The whole time I lived in CDA, I never once got around by walking or biking, rather the only real way to get around is by car. Seven years of walking in Missoula = no problem, five minutes of walking in CDA = getting hit by a car. Missoula and CDA are also fairly close in terms of population size.
Why is this? Because of not only the streetscape that dominates in CDA (suburban arterials with speeds above 35 mph) but also the development pattern that essentially forced those types of roadways to be built.
You can see these patterns at play in the photo of CDA below. I have highlighted all the four lane arterials (red corresponding to suburban arterial design and yellow representing four lane roads with an urban character). CDA is a maze of suburban subdivisions that are only connected to the wider community through the use of a lot of arterials. Only a small portion of CDA (which also includes the towns of Dalton Gardens, Hayden, and Hayden Lake) actually has a street network laid out in a grid. This pattern results in a very spread out population with very low densities (Dalton Gardens is zoned at 1 house/acre).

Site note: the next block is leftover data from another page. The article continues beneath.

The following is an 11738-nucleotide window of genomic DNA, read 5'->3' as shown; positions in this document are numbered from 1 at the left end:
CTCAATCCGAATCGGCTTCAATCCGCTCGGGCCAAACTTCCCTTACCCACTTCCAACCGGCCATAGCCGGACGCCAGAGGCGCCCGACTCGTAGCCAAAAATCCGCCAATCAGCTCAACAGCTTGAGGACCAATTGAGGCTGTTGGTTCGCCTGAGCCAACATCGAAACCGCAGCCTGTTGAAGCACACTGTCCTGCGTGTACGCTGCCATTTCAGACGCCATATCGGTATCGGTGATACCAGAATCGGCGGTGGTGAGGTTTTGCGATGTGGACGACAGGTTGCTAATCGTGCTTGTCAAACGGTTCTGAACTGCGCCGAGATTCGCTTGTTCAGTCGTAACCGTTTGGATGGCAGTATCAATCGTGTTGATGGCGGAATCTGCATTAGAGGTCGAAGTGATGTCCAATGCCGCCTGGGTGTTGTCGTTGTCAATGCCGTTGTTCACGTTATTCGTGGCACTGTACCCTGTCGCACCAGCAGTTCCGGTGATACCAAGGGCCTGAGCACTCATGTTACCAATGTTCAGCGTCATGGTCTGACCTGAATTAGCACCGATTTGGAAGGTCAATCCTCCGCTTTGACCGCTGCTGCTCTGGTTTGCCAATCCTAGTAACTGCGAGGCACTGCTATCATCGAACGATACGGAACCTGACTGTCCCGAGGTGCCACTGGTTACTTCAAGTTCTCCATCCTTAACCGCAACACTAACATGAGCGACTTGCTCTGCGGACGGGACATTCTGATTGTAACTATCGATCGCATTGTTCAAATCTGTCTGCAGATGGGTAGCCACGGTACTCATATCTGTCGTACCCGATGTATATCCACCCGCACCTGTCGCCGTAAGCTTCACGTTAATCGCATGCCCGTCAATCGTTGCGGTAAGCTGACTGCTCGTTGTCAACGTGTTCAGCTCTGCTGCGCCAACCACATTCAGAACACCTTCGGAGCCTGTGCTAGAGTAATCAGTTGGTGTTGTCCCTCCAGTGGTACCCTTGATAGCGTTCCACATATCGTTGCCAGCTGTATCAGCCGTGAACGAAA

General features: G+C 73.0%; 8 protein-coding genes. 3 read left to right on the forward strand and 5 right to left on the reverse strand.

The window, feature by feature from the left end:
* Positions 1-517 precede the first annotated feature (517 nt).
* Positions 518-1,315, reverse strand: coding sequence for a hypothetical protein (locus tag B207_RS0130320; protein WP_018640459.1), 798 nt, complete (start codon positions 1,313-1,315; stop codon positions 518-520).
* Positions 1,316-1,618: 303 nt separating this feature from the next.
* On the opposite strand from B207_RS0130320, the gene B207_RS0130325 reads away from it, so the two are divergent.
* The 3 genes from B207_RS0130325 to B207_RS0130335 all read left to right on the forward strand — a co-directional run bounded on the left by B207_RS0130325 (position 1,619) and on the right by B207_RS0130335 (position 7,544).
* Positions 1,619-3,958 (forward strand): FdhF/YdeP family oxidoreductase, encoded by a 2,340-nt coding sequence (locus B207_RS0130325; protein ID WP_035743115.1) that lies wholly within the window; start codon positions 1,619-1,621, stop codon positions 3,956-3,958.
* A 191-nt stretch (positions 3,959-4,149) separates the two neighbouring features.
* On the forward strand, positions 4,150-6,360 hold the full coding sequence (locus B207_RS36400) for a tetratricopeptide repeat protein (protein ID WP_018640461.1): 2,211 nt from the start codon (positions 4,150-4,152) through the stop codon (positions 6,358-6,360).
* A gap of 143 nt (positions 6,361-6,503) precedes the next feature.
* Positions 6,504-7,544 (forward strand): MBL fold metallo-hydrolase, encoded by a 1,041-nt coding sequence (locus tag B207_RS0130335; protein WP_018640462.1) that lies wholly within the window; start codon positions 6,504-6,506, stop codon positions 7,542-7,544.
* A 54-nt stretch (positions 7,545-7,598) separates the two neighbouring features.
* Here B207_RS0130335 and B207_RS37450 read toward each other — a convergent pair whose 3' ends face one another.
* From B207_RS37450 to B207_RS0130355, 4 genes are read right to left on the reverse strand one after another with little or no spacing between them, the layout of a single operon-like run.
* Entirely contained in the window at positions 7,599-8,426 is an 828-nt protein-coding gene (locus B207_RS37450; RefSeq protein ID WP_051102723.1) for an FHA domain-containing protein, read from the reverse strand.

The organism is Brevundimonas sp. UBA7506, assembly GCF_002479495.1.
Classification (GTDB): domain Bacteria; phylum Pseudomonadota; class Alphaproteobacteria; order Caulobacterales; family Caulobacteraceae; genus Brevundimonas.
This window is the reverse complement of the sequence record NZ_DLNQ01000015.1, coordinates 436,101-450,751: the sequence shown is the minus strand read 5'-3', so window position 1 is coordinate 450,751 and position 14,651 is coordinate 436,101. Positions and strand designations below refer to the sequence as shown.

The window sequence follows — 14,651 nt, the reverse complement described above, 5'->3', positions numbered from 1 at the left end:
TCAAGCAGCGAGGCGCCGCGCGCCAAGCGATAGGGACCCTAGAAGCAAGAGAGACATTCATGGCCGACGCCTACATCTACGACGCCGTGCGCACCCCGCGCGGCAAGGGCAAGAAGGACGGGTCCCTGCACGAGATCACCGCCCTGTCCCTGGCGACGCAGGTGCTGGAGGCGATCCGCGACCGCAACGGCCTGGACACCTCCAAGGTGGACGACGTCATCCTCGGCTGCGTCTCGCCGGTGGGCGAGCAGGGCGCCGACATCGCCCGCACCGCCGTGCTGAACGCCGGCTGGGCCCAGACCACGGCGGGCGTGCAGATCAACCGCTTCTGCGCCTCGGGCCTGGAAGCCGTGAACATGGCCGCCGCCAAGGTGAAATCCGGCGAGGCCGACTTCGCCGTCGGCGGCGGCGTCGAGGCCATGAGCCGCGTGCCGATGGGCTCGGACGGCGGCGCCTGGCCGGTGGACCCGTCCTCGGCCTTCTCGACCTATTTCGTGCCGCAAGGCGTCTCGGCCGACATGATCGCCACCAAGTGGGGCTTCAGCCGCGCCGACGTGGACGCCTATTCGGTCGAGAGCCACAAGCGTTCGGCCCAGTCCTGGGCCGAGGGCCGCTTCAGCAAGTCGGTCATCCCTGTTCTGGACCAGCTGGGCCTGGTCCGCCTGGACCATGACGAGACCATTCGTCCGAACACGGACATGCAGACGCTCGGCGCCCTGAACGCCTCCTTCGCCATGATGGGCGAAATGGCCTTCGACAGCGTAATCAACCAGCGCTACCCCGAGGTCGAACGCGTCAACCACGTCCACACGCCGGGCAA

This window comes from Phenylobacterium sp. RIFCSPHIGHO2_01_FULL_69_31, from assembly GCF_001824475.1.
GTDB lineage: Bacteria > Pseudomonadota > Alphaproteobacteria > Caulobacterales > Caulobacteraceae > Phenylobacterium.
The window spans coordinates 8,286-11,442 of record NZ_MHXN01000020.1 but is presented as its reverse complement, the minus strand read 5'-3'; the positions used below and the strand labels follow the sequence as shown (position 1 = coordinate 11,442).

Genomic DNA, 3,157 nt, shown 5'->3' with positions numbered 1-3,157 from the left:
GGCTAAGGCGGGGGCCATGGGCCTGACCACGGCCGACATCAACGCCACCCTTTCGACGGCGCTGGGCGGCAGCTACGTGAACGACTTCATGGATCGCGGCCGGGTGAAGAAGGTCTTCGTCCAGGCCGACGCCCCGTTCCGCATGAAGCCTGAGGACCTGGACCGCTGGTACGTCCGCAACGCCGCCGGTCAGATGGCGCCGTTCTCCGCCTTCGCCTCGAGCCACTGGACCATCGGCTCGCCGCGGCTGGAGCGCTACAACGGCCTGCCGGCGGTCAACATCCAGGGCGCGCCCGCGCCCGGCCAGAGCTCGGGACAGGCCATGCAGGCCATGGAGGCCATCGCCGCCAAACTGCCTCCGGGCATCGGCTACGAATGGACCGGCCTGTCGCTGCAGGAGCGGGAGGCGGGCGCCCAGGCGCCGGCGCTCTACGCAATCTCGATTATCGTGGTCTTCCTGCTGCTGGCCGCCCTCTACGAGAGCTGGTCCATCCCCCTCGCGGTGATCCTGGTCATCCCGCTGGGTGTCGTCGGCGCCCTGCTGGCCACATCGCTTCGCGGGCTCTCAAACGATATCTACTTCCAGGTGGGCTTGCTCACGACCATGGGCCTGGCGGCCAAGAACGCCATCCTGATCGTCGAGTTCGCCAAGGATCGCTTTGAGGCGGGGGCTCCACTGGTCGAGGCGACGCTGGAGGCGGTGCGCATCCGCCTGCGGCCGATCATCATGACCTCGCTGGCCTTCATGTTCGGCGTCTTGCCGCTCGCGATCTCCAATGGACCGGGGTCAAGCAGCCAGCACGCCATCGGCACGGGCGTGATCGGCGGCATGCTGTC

Because people have to drive everywhere and there are almost no pedestrians or cyclists, the motorists don't look out for these types of people. Those whom do walk or bike are mostly a working-poor underclass -except for the roadies - that most suburbanites don't spend any time thinking of between trips to Starbucks, work, and dropping the kids off at soccer practice.
Now contrast this with Missoula (a photo with the same types of streets highlighted can be seen below). The bulk of Missoula is based on a grid system and subdivisions with a suburban character only exist at the fringes of the town. Not only that, but the most of the four lane roads that Missoula does have exist within areas that are urban in character (higher densities, tree lined streets, sidewalks, smaller lot setbacks, and slower speeds). The four lane suburban arterials are located again mostly at the edges of Missoula and so cyclists and pedestrians can largely avoid these roads by choosing quieter streets.